Locally cultivated seed is a key factor in preserving biodiversity and thus for the future of our agriculture and food. But it is under increasing pressure from the seed industry.

Over thousands of years, farmers have created an incredible range of varieties that guarantee food security, health and long-term adaptability in times of climate change. In the past 100 years, however, over 75 percent of all varieties have been lost. Seed companies use patents to privatise genetic resources, and countries adopt restrictive seed and variety protection laws. Countermeasures can be taken in the form of farmers' seed banks, seed networks, the development of new local varieties and the safeguarding of seed quality through Participatory Guarantee Systems (PGS).

Introduce a right on seeds

Small-scale farmers must be able to multiply, exchange, save and sell seeds. The involvement of these traditional actors and the valorization of their traditional knowledge are crucial for the preservation and sustainable use of seed diversity and genetic resources. International regulations such as the FAO International Treaty on Plant Genetic Resources for Food and Agriculture (ITPGRFA) and the UNDROP Peasants Rights Declaration guarantee farmers’ rights to seeds. SWISSAID is committed to making these instruments better known, used and implemented.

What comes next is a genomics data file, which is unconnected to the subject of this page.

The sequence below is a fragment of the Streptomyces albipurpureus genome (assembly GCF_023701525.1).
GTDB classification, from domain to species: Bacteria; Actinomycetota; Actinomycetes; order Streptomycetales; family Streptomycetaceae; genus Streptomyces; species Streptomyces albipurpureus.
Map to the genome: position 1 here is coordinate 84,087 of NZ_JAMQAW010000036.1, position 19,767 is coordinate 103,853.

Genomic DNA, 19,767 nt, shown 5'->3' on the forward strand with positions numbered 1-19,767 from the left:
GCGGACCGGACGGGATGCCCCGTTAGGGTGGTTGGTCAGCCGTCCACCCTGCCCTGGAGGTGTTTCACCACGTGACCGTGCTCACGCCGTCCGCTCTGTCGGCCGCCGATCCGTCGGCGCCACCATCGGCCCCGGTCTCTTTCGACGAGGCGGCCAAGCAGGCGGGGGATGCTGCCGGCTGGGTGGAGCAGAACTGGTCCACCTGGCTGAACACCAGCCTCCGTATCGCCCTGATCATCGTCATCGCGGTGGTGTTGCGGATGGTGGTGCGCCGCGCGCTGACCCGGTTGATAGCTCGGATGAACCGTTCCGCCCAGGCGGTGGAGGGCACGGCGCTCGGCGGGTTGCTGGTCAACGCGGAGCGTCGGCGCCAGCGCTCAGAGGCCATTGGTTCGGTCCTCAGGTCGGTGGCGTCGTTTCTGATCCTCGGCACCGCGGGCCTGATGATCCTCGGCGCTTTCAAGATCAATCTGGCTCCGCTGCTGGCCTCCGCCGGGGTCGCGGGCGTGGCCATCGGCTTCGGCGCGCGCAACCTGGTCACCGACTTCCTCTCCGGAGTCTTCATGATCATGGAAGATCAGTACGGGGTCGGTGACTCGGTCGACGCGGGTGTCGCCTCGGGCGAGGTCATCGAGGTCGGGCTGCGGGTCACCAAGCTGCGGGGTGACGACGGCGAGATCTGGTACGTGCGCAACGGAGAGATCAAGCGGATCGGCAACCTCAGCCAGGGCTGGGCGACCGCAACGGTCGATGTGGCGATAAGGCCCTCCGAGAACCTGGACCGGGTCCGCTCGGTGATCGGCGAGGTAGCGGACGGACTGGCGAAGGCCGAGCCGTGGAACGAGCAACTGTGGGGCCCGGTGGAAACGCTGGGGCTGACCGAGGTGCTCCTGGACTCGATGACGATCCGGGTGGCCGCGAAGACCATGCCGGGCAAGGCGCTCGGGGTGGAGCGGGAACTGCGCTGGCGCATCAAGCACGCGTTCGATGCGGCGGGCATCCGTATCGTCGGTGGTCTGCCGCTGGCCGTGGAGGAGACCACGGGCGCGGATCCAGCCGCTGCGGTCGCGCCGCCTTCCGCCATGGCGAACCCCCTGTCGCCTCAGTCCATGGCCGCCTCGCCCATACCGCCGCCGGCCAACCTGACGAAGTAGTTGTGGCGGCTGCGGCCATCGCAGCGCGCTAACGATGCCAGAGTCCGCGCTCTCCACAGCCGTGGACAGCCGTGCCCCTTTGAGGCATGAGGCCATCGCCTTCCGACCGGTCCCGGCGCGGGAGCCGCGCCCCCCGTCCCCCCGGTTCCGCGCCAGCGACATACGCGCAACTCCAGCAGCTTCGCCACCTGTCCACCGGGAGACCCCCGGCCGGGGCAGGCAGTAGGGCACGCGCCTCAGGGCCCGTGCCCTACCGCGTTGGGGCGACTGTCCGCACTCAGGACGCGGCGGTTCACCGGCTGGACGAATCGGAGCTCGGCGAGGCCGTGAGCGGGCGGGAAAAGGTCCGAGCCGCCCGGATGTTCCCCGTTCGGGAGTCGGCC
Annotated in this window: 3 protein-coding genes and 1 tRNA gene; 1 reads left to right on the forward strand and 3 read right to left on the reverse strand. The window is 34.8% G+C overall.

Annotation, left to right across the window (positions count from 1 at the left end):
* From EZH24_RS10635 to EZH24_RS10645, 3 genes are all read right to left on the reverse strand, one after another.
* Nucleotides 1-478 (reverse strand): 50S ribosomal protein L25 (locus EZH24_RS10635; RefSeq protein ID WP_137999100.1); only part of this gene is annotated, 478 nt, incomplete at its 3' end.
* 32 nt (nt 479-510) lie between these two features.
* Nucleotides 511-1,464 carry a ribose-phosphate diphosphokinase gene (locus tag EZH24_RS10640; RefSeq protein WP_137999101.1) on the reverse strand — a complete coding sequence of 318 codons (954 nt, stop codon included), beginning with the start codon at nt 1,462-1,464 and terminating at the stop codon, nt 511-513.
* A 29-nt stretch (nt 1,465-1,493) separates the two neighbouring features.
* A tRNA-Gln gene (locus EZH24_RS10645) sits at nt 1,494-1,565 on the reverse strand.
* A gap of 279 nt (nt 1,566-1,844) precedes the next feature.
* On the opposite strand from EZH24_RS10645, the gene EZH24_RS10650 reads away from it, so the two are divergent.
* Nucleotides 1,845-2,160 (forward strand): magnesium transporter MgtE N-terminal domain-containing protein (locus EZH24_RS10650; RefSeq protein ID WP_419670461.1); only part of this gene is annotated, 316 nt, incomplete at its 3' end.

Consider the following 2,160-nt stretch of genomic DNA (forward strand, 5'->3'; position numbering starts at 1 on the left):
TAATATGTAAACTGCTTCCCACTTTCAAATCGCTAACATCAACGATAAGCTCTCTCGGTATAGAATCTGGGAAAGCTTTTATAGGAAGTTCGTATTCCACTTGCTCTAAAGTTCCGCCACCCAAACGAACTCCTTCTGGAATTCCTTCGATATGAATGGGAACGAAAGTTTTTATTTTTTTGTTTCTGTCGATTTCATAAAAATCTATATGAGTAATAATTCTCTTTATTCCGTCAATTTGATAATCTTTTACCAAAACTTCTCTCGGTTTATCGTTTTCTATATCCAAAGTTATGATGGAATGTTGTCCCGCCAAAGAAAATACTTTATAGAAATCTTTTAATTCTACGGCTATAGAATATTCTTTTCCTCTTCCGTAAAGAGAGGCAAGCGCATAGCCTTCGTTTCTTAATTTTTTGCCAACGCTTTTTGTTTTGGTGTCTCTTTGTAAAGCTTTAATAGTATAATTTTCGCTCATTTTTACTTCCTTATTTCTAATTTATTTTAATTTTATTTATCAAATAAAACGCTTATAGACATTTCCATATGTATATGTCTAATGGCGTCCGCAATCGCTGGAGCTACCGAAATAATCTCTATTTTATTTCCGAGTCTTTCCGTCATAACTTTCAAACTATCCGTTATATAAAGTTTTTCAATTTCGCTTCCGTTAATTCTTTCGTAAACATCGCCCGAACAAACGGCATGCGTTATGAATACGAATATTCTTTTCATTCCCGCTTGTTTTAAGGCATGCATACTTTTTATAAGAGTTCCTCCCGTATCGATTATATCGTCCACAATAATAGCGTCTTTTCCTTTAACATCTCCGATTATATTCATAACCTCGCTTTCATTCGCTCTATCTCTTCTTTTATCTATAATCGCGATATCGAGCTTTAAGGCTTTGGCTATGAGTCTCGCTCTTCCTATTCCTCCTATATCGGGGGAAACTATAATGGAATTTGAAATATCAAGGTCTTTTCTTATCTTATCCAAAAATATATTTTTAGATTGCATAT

Many countries are violating the rights advocated by these declarations. In the South, pressure from industrialized countries and seed companies is often applied. Strict laws that drive local seeds out of the trade are approved. Patents or radical variety protection, such as the UPOV91 system, are used to maintain a monopoly on seeds and to deny families free access to this essential product. As a member of the “Swiss Coalition for the Right to Seed”, SWISSAID is campaigning for Switzerland to waive the requirement for plant variety protection according to UPOV91 in free trade agreements.

Seed systems and UPOV91:

Reinforcement of traditional seed systems

The importance of farmers’ seed systems as the source of all seed diversity and guarantors of food sovereignty is often misunderstood and the necessary support is lacking. SWISSAID brings together seed holders and networks them in order to counter these shortcomings. Varieties are identified, sorted and stored in village seed banks. Participatory guarantee systems are used to improve the quality of the farmers’ seeds and thus increase yields. The sale of seeds through the seed banks provides additional income for farming families. The selection of new varieties gives young people prospects for the future in the countryside.

Agroecology rather than genetic engineering

In agriculture, genetic engineering, whether old or new methods such as genome editing and gene manipulation, relies on expensive seeds and synthetic inputs such as fertilizers and pesticides. Over time, the best yields run out of steam and costs become too high. Small farming families then become dependent on large industries. Local seeds are contaminated with genetically modified seeds. Until now, genetic engineering has contributed little to the production of food for the people. The focus is on maize and rapeseed for agrofuels, cotton for textiles and soybeans for animal feed. SWISSAID focuses instead on agroecological systems to fight hunger and provides information on the risks and effects of genetic engineering techniques.

Gene drive on video: